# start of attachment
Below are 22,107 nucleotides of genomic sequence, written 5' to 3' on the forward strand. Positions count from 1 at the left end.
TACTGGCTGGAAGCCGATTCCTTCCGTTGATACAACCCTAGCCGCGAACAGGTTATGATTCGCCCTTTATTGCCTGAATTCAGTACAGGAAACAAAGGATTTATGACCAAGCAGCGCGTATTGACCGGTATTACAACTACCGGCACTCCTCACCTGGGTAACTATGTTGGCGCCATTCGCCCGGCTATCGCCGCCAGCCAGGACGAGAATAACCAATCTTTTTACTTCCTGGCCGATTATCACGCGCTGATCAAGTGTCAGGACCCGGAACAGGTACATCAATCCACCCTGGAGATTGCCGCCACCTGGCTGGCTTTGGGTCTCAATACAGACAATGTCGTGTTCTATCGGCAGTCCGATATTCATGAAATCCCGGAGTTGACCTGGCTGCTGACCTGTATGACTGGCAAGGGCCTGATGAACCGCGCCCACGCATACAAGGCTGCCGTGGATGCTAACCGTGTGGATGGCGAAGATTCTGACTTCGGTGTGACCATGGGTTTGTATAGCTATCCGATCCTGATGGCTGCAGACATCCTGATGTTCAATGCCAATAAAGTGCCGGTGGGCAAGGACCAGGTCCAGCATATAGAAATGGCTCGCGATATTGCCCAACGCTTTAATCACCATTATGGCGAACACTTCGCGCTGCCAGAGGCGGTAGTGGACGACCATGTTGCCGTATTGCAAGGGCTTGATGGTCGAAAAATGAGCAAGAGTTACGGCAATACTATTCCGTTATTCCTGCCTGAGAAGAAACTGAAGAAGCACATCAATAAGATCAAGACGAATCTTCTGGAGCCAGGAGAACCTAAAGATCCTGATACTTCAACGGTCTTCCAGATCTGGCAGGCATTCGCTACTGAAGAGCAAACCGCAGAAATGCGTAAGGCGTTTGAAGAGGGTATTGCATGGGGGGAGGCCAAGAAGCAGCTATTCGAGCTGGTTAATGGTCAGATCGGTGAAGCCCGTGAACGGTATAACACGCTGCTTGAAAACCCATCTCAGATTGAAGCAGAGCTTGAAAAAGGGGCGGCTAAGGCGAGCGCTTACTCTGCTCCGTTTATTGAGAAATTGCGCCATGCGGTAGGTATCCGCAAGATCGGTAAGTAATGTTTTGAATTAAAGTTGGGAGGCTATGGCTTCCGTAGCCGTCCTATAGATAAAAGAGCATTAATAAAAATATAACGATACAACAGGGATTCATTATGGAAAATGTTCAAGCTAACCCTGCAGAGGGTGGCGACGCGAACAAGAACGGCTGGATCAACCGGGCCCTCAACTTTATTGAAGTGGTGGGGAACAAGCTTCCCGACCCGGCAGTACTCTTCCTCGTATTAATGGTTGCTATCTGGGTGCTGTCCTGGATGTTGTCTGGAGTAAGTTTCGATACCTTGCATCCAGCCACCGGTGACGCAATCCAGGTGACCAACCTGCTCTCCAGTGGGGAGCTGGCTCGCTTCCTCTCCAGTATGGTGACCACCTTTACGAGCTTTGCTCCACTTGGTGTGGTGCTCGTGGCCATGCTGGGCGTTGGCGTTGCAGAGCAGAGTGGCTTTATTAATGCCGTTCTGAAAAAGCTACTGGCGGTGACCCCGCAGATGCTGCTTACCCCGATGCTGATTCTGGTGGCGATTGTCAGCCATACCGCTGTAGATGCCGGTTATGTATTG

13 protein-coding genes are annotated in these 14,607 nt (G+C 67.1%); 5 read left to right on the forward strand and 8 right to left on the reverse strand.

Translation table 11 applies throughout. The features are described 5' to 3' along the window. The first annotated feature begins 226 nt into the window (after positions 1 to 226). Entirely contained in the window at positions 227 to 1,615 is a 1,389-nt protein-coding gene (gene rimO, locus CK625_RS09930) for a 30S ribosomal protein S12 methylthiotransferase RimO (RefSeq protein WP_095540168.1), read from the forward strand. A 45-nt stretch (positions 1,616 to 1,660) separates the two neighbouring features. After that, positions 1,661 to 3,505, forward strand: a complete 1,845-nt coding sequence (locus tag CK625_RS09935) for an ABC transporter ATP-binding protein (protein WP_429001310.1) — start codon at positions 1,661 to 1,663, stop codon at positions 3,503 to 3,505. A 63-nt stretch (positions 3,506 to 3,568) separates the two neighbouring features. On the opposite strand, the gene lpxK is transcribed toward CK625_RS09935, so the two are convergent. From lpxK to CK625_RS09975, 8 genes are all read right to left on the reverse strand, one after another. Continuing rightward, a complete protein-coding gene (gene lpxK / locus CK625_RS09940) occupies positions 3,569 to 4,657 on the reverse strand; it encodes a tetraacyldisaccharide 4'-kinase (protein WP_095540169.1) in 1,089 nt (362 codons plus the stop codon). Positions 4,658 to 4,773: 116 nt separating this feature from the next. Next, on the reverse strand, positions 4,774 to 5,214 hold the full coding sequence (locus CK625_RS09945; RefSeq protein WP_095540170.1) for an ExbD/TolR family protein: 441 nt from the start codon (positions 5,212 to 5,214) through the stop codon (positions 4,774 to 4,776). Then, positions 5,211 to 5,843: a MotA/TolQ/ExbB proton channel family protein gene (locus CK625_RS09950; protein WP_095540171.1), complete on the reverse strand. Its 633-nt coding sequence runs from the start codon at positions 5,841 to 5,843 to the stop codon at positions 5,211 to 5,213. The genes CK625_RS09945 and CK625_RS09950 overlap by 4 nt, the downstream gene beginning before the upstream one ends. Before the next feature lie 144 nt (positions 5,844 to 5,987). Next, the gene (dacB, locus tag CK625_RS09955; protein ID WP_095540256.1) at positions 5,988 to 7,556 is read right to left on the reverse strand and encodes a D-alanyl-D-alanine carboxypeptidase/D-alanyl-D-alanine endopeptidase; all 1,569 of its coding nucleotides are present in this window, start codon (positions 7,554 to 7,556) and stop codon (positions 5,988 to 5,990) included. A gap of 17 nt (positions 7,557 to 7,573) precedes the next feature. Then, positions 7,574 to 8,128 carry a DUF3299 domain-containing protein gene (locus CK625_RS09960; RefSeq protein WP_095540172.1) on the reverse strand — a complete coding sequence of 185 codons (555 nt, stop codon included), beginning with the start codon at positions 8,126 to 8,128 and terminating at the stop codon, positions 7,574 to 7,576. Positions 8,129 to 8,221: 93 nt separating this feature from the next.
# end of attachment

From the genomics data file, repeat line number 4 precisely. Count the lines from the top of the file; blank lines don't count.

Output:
Translation table 11 applies throughout. The features are described 5' to 3' along the window. The first annotated feature begins 226 nt into the window (after positions 1 to 226). Entirely contained in the window at positions 227 to 1,615 is a 1,389-nt protein-coding gene (gene rimO, locus CK625_RS09930) for a 30S ribosomal protein S12 methylthiotransferase RimO (RefSeq protein WP_095540168.1), read from the forward strand. A 45-nt stretch (positions 1,616 to 1,660) separates the two neighbouring features. After that, positions 1,661 to 3,505, forward strand: a complete 1,845-nt coding sequence (locus tag CK625_RS09935) for an ABC transporter ATP-binding protein (protein WP_429001310.1) — start codon at positions 1,661 to 1,663, stop codon at positions 3,503 to 3,505. A 63-nt stretch (positions 3,506 to 3,568) separates the two neighbouring features. On the opposite strand, the gene lpxK is transcribed toward CK625_RS09935, so the two are convergent. From lpxK to CK625_RS09975, 8 genes are all read right to left on the reverse strand, one after another. Continuing rightward, a complete protein-coding gene (gene lpxK / locus CK625_RS09940) occupies positions 3,569 to 4,657 on the reverse strand; it encodes a tetraacyldisaccharide 4'-kinase (protein WP_095540169.1) in 1,089 nt (362 codons plus the stop codon). Positions 4,658 to 4,773: 116 nt separating this feature from the next. Next, on the reverse strand, positions 4,774 to 5,214 hold the full coding sequence (locus CK625_RS09945; RefSeq protein WP_095540170.1) for an ExbD/TolR family protein: 441 nt from the start codon (positions 5,212 to 5,214) through the stop codon (positions 4,774 to 4,776). Then, positions 5,211 to 5,843: a MotA/TolQ/ExbB proton channel family protein gene (locus CK625_RS09950; protein WP_095540171.1), complete on the reverse strand. Its 633-nt coding sequence runs from the start codon at positions 5,841 to 5,843 to the stop codon at positions 5,211 to 5,213. The genes CK625_RS09945 and CK625_RS09950 overlap by 4 nt, the downstream gene beginning before the upstream one ends. Before the next feature lie 144 nt (positions 5,844 to 5,987). Next, the gene (dacB, locus tag CK625_RS09955; protein ID WP_095540256.1) at positions 5,988 to 7,556 is read right to left on the reverse strand and encodes a D-alanyl-D-alanine carboxypeptidase/D-alanyl-D-alanine endopeptidase; all 1,569 of its coding nucleotides are present in this window, start codon (positions 7,554 to 7,556) and stop codon (positions 5,988 to 5,990) included. A gap of 17 nt (positions 7,557 to 7,573) precedes the next feature. Then, positions 7,574 to 8,128 carry a DUF3299 domain-containing protein gene (locus CK625_RS09960; RefSeq protein WP_095540172.1) on the reverse strand — a complete coding sequence of 185 codons (555 nt, stop codon included), beginning with the start codon at positions 8,126 to 8,128 and terminating at the stop codon, positions 7,574 to 7,576. Positions 8,129 to 8,221: 93 nt separating this feature from the next.